From phony positive Covid-19 test results to deceptive offers of financial relief, robocalls have proliferated amid the pandemic, separating Americans from millions of precious dollars at a time when few can afford to lose money.
As if locked-down Americans don’t have enough to worry about, robocalls have exploded in frequency, afflicting 91 percent of respondents in a survey published on Tuesday by retirement community Provision Living. One in four have noticed a spike in calls specifically since the pandemic began, with one in five reporting Covid-19 as the topic of the call. The majority – 65 percent – of respondents say they get at least one of the irritating calls every day.
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One particularly nasty scam sees the target receive a text or phone call warning them they’ve been exposed to the virus, tricking them into providing personal information while in a state of panic. Another cruel variant dangles the possibility of virus-related financial relief if they just give up their bank account details or wire the scammer a small “fee” – a tempting prospect at a time when half of American workers are unlikely to see a paycheck this month and upwards of 36 million have filed for unemployment since the pandemic began. Phony treatments – in which the target orders a miracle cure, only to never receive it – comprise some 22 percent of coronavirus-related robocalls, making them the most common pandemic scam.
Even those who haven’t been personally scammed by a robocaller have experienced stress because of them, Provision found; 70 percent of millennials are concerned a parent or grandparent will be preyed upon by the automated scammers, who frequently impersonate government authorities like the Social Security Administration or the Internal Revenue Service in order to con their targets out of bank account information or other personal data. In fact, nearly two in five robocalls (39 percent) claim to be the SSA, with 38 percent impersonating the IRS and 33 percent pretending to be debt collectors.
The Covid-19 scams are apparently quite effective, robbing Americans of over $13.4 million of their hard-earned cash in the first three months of 2020 alone, according to the Federal Trade Commission. That number doesn’t include scams that haven’t been discovered by their victims, or those that go unreported to the FTC – meaning the real figure is likely much higher.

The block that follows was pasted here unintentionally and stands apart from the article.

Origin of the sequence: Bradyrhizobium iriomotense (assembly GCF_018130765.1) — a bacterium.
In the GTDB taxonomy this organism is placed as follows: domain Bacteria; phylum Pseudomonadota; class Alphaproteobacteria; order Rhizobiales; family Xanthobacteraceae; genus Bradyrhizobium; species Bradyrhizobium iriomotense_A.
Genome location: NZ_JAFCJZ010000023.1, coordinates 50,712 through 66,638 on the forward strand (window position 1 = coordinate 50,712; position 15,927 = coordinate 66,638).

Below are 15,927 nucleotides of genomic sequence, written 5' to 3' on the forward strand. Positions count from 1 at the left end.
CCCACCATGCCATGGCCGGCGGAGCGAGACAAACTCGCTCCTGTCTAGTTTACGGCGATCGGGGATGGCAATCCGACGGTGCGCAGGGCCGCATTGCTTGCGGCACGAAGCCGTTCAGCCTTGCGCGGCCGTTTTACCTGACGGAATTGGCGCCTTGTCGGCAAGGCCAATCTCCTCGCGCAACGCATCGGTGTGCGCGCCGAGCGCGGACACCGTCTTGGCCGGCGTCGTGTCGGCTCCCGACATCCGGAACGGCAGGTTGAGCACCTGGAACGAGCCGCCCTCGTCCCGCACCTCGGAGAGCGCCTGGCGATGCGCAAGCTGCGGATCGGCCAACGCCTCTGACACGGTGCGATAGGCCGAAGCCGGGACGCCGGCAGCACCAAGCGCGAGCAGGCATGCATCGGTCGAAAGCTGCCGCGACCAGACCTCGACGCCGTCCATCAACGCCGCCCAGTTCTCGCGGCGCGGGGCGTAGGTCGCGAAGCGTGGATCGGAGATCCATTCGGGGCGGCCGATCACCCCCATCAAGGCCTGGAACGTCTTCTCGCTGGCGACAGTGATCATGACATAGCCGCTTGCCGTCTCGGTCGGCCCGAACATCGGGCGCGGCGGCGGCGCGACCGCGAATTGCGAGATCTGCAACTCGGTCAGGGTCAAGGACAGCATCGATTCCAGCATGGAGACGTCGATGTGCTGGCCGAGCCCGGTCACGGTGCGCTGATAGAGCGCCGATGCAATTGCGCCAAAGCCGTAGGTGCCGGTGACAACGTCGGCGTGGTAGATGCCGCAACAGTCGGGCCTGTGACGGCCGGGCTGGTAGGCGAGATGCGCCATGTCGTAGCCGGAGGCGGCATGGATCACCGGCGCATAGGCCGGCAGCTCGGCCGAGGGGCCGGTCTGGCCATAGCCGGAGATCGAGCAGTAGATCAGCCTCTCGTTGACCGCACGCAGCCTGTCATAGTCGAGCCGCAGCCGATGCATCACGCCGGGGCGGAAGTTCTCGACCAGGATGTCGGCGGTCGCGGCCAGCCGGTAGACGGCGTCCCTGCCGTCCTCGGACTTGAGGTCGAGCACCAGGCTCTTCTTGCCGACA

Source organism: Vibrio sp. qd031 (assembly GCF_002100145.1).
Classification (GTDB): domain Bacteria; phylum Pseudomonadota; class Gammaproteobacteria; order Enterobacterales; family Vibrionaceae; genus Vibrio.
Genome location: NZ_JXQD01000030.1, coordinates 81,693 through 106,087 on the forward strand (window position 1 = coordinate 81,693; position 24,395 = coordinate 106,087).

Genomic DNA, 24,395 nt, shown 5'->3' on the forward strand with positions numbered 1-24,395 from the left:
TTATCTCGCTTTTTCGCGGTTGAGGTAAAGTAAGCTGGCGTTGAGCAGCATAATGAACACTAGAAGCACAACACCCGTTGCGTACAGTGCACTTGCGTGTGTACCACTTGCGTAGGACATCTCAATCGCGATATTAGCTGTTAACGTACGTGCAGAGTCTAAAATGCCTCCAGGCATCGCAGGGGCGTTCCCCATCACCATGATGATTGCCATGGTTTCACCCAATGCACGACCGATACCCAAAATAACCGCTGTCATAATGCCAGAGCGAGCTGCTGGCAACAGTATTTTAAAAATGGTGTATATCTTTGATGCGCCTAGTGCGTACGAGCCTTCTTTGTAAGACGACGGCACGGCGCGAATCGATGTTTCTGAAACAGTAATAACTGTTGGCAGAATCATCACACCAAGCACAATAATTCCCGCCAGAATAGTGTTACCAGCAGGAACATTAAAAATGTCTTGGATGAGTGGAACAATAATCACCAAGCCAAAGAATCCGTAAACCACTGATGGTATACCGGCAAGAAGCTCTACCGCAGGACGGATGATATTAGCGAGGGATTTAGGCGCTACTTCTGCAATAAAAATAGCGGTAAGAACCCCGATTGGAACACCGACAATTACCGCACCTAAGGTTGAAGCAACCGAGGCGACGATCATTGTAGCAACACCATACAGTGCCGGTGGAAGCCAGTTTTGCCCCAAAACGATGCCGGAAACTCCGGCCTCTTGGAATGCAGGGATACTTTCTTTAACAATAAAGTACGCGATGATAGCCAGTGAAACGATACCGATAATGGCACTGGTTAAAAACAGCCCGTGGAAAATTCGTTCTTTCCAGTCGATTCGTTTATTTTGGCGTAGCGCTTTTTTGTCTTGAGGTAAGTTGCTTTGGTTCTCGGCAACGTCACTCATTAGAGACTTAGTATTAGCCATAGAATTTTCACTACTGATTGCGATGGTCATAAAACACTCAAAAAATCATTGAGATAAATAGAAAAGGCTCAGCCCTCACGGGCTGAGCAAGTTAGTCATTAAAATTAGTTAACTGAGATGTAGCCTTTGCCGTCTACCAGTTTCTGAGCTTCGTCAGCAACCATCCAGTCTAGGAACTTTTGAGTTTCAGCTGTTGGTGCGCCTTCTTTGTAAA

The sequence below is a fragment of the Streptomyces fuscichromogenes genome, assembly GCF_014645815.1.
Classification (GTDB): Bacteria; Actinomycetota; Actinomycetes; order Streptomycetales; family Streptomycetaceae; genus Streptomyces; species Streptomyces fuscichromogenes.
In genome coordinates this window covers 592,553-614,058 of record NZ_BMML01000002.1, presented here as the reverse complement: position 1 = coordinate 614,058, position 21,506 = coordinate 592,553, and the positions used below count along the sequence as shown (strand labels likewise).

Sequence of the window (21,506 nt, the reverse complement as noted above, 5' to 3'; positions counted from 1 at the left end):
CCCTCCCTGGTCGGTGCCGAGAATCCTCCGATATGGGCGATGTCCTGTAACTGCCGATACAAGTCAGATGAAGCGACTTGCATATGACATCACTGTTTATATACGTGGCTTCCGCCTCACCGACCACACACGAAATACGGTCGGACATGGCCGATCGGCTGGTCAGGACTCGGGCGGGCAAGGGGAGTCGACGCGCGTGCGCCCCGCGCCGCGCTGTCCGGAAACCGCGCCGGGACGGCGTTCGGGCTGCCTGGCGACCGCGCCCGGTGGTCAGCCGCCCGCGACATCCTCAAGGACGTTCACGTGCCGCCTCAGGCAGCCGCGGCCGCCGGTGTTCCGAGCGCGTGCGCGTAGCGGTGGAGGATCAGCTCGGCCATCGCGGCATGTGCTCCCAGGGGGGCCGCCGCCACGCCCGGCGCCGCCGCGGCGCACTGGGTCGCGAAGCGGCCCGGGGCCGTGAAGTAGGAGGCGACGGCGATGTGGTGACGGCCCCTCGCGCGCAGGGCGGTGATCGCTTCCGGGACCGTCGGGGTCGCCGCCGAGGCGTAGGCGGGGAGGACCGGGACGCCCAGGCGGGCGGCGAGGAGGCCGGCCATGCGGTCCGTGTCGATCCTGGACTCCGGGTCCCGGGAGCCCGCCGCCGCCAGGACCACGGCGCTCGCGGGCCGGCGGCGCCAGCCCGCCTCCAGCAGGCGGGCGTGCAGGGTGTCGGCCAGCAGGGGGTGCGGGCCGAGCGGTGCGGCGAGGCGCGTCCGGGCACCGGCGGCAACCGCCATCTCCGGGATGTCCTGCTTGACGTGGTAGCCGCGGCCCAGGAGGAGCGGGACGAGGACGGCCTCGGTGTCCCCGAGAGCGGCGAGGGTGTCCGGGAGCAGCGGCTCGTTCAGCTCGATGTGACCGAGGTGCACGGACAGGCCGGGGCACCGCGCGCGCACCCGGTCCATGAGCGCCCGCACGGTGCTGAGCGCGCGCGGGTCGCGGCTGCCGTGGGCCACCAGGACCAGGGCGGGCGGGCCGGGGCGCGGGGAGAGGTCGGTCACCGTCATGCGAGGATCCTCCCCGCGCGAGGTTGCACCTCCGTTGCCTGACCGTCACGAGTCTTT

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Given the uncharted territory Americans are navigating – novel experiences like being tested for the virus and, soon, undergoing contact-tracing – scamming opportunities are legion amid the pandemic. Robocallers particularly have their eyes on the millions of $1,200 stimulus payments sent out over the past two months. Nevertheless, Covid-19-related fraud is a tiny portion of the $432.4 million in fraud the FTC documented from January through March.
There was a brief lull in scammer activity – robocall-prevention service YouCall reported a 30 percent monthly drop in robocalls in April – but the firm acknowledged the calls were already rising rapidly by the end of last month, and they seem to have returned to normal volume, if the Provision survey is any indication. YouCall had credited the global Covid-19 economic shutdowns – which shuttered call centers in countries like India and Philippines, where workers are less likely to be able to continue their work from home on laptops – with the decline. But those workers are apparently coming back to their offices now, even as Americans remain largely at home, sitting ducks waiting for their smartphones to ring.
While the FTC has a ‘do not call’ registry for people looking to avoid the nuisance communications, 23 percent of respondents told Provision they get the calls anyway, and 18 percent have even changed their number because the volume of calls was overwhelming.
With the added stresses of the pandemic piling on top of the annoyance of receiving scam phone calls at all hours of the day (54 percent have been robocalled after 9pm!), some 37 percent of those queried have lost their temper, swore, or yelled at a robocaller, perhaps hoping there’s a human on the line somewhere to absorb their frustration.
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